Songwriting on A Good Time is also commendable and substantiated. But then, production which is the best part of the album - the main reason for its cohesion - is also the primary reason why it lacks groundbreaking songs. It looks like Davido and his team got caught in crafting a cohesive project that they forgot to balance it with groundbreaking sounds.

The album opens up to ‘Intro’ and it sets the sonic tone for the entire experience. The beat is lo-fi and mellow, while riddled with infectious melodies. Davido excellently kills that second verse. What follows is ‘1 Milli,’ a good, but forgettable song that could yet grow. It also feels like one of those 2018 songs that Davido and Peruzzi consistently made.

Even though the songwriting is good and Davido flows, it feels like a sonic cliche. ‘Check Am’ opens with a looped 80’s woozy guitar and acoustic chords. The percussion is good just as the drum. Although it’s markedly faster, it’s cut from the same cloth as the first two tracks - cohesive.

At that point, it’s still not a problem and neither is it on the more dance-worthy ‘Disturbance.’ The song feels cut from the mid-2010s and it’s become a fan-favourite, however this writer thinks it’s average, at best. Topically, it documents a man’s attempts ‘toast’ a reluctant woman. ‘If’ is a 2017 hit that continues that cohesion.

The weaknesses begin to reveal themselves on the R&B-infused gbedu ‘D&G’ which features Summer Walker. The song is really good and those London On The Track-produced guitar chords are beautiful. But on a 17-track album, it’s around track six that you start getting antsy and expectant of something mind-blowing, but it never quite came.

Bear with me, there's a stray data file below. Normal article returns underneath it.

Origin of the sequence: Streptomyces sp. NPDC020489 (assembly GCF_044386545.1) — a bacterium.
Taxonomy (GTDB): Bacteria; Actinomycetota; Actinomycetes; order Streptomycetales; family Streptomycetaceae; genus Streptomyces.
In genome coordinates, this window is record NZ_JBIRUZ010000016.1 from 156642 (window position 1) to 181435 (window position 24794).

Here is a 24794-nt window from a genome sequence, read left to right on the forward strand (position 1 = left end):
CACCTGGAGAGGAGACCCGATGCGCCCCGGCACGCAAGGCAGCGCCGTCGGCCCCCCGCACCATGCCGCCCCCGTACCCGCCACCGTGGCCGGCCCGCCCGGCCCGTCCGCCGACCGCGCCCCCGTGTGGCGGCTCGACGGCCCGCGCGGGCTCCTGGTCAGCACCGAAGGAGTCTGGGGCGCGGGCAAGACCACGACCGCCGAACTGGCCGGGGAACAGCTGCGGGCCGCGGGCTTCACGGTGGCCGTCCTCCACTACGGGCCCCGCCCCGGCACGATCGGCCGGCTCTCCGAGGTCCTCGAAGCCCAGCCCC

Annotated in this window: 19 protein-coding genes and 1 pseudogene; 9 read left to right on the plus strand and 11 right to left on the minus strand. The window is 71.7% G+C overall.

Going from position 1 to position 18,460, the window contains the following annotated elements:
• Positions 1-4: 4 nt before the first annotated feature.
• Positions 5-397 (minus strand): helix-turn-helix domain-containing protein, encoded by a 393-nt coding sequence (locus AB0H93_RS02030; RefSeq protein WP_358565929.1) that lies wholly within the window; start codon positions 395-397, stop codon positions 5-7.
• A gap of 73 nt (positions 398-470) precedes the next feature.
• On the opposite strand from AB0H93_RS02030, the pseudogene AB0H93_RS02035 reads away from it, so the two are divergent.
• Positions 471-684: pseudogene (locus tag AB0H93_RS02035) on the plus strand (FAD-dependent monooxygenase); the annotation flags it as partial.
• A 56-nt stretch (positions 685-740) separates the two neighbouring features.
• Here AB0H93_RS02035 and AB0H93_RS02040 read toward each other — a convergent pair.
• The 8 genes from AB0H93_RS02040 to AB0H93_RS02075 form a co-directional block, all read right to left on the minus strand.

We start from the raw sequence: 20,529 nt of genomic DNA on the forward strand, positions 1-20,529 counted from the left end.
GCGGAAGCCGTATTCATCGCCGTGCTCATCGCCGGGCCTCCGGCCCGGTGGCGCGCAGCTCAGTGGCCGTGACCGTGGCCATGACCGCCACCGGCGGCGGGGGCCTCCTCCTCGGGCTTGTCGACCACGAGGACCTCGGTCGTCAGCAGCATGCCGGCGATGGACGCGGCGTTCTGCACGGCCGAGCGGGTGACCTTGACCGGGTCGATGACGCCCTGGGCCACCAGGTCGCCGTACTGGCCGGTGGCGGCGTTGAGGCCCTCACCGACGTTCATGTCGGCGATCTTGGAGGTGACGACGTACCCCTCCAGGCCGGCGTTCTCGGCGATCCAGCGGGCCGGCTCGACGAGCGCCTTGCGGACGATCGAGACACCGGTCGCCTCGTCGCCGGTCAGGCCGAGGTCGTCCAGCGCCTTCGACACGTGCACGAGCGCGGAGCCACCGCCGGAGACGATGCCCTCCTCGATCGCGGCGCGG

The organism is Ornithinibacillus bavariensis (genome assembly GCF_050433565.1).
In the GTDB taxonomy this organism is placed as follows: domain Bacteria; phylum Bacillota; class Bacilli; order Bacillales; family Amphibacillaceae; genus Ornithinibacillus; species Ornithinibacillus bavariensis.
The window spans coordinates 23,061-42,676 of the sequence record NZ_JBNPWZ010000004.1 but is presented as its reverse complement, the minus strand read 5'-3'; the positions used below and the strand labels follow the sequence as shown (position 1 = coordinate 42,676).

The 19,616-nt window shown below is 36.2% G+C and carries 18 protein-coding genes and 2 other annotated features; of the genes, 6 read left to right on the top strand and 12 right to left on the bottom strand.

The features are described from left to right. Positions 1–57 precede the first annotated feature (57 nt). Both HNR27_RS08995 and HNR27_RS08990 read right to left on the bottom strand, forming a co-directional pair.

Make no mistake, the songs are not even remotely bad, they just lack that mind-blowing trait. ‘Get To You’ is an R&B song that feels cut from 90’s South Africa and it will have its fans, but for most people, it’s likely to be very forgettable. Then, ‘Risky’ confirms this writer’s suspicion all along - it’s a really good song, but it should not have been a single.

‘Sweet In The Middle’ is such a well-produced song that merges R&B with afrobeats percussion of the shepeteri kind. It’s the kind of afrobeats that the US can like. Zlatan and Wurld deliver, but Naira Marley fell below his usual standards. While the song promised so much, it only delivered on 50% of that promise.

Then comes a reworked version of ‘Fall.’ The production now includes some kind of harmonica in the opening 20 seconds. It also feels like the song got remastered. ‘Green Light Riddim’ continues the cohesion in ‘good time,’ and oh, it’s so good. If this writer had his way, he would have cut ‘Sweet In The Middle’ and retained ‘Green Light Riddim.’